Legal Tip 270: An Example of a Serious Structuring Mistake

Discussion in 'Legal Issues' started by Terry_w, 6th Feb, 2020.

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  1. Terry_w

    Terry_w Lawyer, Tax Adviser and Mortgage broker in Sydney Business Member

    18th Jun, 2015
    Australia wide
    I see many people making serious ‘structuring’ mistakes. I might put up a few examples to help people learn from the mistakes of others.


    Lisa and Millhouse have just married and are buying their first house. They find that they cannot qualify for finance to buy their home as their income falls short. Their broker suggests that Lisa’s father, Homer, ‘guarantees’ the loan.

    They apply to the bank on this basis.

    The bank tells them they will only lend if Homer is on title to the property. So, Homer is added to the title at settlement. No legal advice was sought on this.

    Years later Homer applies for the pension. Centrelink finds out that he owns a property and he thereby fails the assets test as a result. So no pension for Homer.

    Homer talks to Lisa. She has wondered why Homer’s name was on the rates notices, but still doesn’t understand the impact of what has happened.

    Lisa says not to worry they will just refinance and take Homer off the loan.

    Homer explains that he seems to be an owner of the property, and not just a guarantor.

    After some legal advice they find out Homer, Lisa and Millhouse all own 1/3 of the property as tenants in common.

    Preliminary advice is that removing Homer will trigger CGT on his share – payable by Homer as he is disposing of an interest in property. Homer cannot use the main residence exemption as he has never lived in the property and had used the exemption on his other home which is sold just last week.

    Lisa and Millhouse will pay stamp duty on the transfer of Homer’s 1/3 share to them as they are the transferees and it is a dutiable transaction.

    Most importantly Homer still cannot get the pension as for Centrelink purposes a transfer without consideration is considered gifting, which it is, and they will count the value of the gift as a notional asset for 5 years after the transaction. If the consideration is market value Homer would still be over the threshold as he would receive a cash equivalent to the value transferred.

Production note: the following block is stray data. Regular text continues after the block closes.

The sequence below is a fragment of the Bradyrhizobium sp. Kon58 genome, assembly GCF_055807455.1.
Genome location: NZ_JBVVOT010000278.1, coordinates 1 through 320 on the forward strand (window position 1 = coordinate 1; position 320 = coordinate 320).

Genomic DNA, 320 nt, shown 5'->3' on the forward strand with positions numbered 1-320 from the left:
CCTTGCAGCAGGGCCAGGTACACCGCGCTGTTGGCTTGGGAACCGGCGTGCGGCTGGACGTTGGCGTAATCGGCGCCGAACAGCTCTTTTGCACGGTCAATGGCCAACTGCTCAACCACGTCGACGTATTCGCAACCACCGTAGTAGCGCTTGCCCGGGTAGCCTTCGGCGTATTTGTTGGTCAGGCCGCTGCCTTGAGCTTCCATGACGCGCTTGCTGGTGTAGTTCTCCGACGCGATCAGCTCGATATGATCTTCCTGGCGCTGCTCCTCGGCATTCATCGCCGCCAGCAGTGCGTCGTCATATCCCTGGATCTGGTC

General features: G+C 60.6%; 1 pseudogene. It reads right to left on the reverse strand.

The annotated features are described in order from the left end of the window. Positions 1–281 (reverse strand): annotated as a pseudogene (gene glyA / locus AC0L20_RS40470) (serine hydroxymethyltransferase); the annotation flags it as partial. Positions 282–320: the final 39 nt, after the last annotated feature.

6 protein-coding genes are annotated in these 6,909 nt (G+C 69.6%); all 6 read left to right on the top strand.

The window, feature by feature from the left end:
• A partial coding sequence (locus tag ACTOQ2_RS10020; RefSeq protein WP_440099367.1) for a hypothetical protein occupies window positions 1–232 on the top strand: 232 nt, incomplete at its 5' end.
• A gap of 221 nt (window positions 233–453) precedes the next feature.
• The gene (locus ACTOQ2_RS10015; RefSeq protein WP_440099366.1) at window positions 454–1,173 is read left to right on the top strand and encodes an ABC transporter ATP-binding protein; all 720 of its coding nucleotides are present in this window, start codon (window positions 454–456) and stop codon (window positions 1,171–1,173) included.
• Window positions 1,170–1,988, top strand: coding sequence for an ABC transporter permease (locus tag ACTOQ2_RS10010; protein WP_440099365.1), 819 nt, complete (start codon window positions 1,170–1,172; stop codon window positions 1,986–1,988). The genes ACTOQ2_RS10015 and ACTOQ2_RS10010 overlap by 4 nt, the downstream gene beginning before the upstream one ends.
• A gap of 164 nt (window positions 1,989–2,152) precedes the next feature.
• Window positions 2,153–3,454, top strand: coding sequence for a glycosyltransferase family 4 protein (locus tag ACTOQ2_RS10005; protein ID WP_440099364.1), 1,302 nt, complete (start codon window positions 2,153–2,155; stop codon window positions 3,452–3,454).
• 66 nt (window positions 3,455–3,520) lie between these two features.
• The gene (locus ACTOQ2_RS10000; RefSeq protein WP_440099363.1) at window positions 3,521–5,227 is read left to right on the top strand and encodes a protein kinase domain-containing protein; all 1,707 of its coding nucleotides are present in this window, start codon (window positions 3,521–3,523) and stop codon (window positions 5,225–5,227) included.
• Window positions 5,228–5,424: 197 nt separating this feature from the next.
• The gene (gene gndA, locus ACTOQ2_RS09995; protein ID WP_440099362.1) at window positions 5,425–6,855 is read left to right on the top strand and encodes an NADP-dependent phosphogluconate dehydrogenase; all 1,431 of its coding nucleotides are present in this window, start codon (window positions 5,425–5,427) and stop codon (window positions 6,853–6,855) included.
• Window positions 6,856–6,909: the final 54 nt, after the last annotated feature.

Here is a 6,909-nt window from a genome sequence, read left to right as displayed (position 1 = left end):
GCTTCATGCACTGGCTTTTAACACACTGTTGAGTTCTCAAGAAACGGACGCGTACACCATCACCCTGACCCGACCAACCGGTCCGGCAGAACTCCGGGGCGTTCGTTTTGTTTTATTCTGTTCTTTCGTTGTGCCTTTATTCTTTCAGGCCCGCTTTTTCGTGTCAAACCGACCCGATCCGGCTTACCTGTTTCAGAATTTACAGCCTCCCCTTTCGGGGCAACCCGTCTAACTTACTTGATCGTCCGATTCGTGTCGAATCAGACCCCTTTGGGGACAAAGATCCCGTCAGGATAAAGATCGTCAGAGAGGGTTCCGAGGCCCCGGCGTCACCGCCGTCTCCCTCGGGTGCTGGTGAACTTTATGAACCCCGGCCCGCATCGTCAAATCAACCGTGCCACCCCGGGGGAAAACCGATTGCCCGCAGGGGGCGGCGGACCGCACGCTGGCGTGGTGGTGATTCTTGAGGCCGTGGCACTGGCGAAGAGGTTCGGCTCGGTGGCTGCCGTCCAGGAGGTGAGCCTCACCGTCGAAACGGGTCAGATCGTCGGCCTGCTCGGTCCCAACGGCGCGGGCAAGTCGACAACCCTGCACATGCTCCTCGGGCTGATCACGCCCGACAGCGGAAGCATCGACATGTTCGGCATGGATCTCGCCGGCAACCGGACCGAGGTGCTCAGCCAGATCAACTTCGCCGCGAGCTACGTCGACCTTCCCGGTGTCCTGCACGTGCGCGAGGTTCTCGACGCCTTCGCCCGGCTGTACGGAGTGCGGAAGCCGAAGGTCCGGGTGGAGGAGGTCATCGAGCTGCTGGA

This has had a significant impact on the family.

    But there is a potential solution.
    Ted Varrick and Perthguy like this.
  2. Paul@PAS

    [email protected] Tax, Accounting + SMSF + All things Property Tax Business Plus Member

    18th Jun, 2015
    Yeah I have seen some monsters. Generally because they didnt get advice or didnt want to pay for it. And cry me a river when they come back often years later to revisit their newly discovered problem.

    One of the worst was caused by a solicitor who is now struck off. He told the client they didnt need to call me since they are qualified to give tax advice. He agreed to settle a legal claim by advising on a deed which explicitly paid fully franked income from a trust. He was later alarmed this clause wasnt evident. Yes it was. The beneficiary cant relinquish the trust entitlements since she is owed a large sum if a property is later sold. She also is considered by Centrelink to own all the trust assets and be entitled to 100% of the trust income. So despite her receipt of a small sum (and a entitlement to trust capital one day !!) she fails the assets and incomes tests and her and her partner get a pension of $0.

    How many times have I seen someone setup a trust and buy property and question why land tax is so large ?
    Or why the tax losses are quarantined.

    The most common. A employee sets up a company to contract as their sole source of income. I then explain the personal services income issues, and the Fair Work concerns. I refer them to a lawyer. One even saw himself with a terminated contract when his colleagues were retrenched and it was costly to sue. Fair Work eventually ruled he was a employee. If he had never made this arrangement he would have received a $240K redundancy not a $35K settlement after costs. Fair Work cant rule on the amount paid for redundancy and as he settled in court it would not have been a bona fide redundancy. ATO refused any concessions.

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